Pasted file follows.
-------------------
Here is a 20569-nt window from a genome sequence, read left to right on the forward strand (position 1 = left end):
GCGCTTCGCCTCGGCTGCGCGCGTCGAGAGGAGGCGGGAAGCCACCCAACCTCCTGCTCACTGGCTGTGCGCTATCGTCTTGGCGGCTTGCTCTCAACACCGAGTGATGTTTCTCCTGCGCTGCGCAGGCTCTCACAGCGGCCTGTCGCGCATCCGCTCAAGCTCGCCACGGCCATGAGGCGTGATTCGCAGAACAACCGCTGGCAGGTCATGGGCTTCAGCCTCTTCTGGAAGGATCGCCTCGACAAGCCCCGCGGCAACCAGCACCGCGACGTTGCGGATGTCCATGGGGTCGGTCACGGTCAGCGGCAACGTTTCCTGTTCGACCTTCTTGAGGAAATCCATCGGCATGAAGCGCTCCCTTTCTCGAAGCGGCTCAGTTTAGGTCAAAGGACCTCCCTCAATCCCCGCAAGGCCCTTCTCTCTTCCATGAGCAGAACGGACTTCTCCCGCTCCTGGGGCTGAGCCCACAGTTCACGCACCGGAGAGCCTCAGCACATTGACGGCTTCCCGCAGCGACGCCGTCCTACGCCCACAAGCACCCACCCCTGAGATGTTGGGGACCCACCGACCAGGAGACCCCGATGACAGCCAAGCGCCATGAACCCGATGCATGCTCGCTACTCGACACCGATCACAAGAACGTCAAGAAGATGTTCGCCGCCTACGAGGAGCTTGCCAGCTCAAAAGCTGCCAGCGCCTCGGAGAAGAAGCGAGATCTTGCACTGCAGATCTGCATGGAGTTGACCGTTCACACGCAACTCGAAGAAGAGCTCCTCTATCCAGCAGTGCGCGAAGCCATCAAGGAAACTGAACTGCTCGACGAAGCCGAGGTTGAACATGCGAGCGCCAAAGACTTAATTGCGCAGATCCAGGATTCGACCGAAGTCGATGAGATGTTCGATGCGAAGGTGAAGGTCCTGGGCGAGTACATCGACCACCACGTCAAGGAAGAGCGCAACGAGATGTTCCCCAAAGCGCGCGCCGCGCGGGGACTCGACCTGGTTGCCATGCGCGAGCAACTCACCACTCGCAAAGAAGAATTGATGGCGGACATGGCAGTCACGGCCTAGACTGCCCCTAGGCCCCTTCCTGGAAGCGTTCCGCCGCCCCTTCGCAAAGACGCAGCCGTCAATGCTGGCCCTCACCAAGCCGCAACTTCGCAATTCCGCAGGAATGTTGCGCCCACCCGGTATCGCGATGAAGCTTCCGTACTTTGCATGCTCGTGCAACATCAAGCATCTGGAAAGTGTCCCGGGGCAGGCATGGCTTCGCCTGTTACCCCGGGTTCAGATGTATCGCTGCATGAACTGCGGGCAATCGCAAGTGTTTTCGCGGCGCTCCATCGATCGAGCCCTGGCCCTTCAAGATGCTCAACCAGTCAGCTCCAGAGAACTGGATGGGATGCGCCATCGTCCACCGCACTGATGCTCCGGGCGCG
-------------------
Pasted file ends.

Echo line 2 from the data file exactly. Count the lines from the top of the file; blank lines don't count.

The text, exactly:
GCGCTTCGCCTCGGCTGCGCGCGTCGAGAGGAGGCGGGAAGCCACCCAACCTCCTGCTCACTGGCTGTGCGCTATCGTCTTGGCGGCTTGCTCTCAACACCGAGTGATGTTTCTCCTGCGCTGCGCAGGCTCTCACAGCGGCCTGTCGCGCATCCGCTCAAGCTCGCCACGGCCATGAGGCGTGATTCGCAGAACAACCGCTGGCAGGTCATGGGCTTCAGCCTCTTCTGGAAGGATCGCCTCGACAAGCCCCGCGGCAACCAGCACCGCGACGTTGCGGATGTCCATGGGGTCGGTCACGGTCAGCGGCAACGTTTCCTGTTCGACCTTCTTGAGGAAATCCATCGGCATGAAGCGCTCCCTTTCTCGAAGCGGCTCAGTTTAGGTCAAAGGACCTCCCTCAATCCCCGCAAGGCCCTTCTCTCTTCCATGAGCAGAACGGACTTCTCCCGCTCCTGGGGCTGAGCCCACAGTTCACGCACCGGAGAGCCTCAGCACATTGACGGCTTCCCGCAGCGACGCCGTCCTACGCCCACAAGCACCCACCCCTGAGATGTTGGGGACCCACCGACCAGGAGACCCCGATGACAGCCAAGCGCCATGAACCCGATGCATGCTCGCTACTCGACACCGATCACAAGAACGTCAAGAAGATGTTCGCCGCCTACGAGGAGCTTGCCAGCTCAAAAGCTGCCAGCGCCTCGGAGAAGAAGCGAGATCTTGCACTGCAGATCTGCATGGAGTTGACCGTTCACACGCAACTCGAAGAAGAGCTCCTCTATCCAGCAGTGCGCGAAGCCATCAAGGAAACTGAACTGCTCGACGAAGCCGAGGTTGAACATGCGAGCGCCAAAGACTTAATTGCGCAGATCCAGGATTCGACCGAAGTCGATGAGATGTTCGATGCGAAGGTGAAGGTCCTGGGCGAGTACATCGACCACCACGTCAAGGAAGAGCGCAACGAGATGTTCCCCAAAGCGCGCGCCGCGCGGGGACTCGACCTGGTTGCCATGCGCGAGCAACTCACCACTCGCAAAGAAGAATTGATGGCGGACATGGCAGTCACGGCCTAGACTGCCCCTAGGCCCCTTCCTGGAAGCGTTCCGCCGCCCCTTCGCAAAGACGCAGCCGTCAATGCTGGCCCTCACCAAGCCGCAACTTCGCAATTCCGCAGGAATGTTGCGCCCACCCGGTATCGCGATGAAGCTTCCGTACTTTGCATGCTCGTGCAACATCAAGCATCTGGAAAGTGTCCCGGGGCAGGCATGGCTTCGCCTGTTACCCCGGGTTCAGATGTATCGCTGCATGAACTGCGGGCAATCGCAAGTGTTTTCGCGGCGCTCCATCGATCGAGCCCTGGCCCTTCAAGATGCTCAACCAGTCAGCTCCAGAGAACTGGATGGGATGCGCCATCGTCCACCGCACTGATGCTCCGGGCGCG